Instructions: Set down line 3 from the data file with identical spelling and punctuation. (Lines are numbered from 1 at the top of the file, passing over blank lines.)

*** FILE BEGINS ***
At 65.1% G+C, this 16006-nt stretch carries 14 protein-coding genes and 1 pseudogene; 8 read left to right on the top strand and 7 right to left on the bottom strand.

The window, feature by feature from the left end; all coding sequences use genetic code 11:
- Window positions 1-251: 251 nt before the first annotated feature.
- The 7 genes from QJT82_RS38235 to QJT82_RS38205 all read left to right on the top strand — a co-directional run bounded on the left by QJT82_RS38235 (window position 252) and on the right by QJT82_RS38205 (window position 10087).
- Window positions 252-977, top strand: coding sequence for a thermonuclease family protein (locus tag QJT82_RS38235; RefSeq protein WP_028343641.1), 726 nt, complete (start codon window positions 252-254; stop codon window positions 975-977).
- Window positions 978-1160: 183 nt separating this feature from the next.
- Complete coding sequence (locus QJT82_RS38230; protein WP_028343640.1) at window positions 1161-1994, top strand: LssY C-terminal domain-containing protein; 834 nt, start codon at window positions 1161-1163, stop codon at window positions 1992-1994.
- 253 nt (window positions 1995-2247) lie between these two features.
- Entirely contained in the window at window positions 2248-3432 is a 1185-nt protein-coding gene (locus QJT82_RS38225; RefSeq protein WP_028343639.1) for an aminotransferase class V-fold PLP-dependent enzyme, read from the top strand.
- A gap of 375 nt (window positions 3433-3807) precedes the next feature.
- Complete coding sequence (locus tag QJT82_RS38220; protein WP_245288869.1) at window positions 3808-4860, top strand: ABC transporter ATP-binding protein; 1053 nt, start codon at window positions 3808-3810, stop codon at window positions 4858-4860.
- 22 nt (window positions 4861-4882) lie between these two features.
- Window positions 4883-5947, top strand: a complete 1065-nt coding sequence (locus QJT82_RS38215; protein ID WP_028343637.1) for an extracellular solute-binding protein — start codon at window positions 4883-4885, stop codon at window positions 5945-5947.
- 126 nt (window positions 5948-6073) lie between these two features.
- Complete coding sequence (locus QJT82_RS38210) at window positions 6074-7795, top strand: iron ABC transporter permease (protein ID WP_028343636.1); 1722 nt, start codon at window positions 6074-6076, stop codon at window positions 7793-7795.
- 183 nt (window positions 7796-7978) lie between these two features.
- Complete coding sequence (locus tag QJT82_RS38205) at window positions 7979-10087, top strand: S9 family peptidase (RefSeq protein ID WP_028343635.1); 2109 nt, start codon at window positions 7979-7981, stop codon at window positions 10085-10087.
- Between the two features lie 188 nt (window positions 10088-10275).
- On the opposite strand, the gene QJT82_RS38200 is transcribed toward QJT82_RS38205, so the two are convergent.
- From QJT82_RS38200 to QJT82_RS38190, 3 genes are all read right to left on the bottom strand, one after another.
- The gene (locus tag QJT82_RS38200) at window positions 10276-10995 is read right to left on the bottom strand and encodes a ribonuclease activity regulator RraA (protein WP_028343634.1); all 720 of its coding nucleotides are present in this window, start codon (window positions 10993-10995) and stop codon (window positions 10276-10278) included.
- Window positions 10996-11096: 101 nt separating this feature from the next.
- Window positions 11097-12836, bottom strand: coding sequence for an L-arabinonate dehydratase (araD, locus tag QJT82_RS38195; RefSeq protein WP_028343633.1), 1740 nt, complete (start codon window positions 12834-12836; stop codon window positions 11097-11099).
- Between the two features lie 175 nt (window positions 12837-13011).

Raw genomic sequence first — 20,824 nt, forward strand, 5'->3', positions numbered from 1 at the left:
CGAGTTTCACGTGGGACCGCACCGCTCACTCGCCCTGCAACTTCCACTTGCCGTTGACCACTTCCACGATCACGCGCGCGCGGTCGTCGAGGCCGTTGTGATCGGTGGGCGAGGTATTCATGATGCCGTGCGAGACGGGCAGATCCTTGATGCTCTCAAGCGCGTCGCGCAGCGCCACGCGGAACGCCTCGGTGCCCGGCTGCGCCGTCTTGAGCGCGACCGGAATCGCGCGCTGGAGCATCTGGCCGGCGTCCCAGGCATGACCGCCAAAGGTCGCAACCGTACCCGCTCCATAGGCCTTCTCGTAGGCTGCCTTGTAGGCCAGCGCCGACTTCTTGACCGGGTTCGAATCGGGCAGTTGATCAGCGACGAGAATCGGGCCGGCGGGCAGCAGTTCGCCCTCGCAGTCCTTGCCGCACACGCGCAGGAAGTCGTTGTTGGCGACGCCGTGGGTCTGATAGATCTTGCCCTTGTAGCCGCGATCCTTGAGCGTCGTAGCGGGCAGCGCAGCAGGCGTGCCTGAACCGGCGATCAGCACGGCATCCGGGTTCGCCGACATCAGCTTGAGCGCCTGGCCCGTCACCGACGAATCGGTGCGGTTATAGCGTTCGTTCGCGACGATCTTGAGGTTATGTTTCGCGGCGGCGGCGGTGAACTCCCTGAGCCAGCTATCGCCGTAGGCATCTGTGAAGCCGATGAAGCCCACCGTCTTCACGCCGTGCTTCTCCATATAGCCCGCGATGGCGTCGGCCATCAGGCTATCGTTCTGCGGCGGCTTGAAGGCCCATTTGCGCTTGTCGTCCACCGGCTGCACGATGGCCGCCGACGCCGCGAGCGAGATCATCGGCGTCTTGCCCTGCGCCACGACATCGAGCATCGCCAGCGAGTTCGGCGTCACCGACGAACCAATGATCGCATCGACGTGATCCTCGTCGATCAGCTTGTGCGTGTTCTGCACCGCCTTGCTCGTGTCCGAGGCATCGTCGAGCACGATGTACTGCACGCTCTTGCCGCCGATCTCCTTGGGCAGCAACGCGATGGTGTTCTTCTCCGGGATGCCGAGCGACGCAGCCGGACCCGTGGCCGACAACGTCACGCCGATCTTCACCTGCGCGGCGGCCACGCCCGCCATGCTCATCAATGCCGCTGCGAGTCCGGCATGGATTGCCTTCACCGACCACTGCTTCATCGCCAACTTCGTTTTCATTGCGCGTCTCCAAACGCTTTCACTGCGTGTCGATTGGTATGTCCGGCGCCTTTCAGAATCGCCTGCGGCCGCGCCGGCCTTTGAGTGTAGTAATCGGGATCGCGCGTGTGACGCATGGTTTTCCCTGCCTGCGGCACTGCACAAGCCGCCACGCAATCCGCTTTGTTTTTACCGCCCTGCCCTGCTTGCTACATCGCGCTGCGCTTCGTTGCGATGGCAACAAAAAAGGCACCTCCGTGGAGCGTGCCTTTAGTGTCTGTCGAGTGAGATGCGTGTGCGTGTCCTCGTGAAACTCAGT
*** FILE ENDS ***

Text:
- Window positions 1-251: 251 nt before the first annotated feature.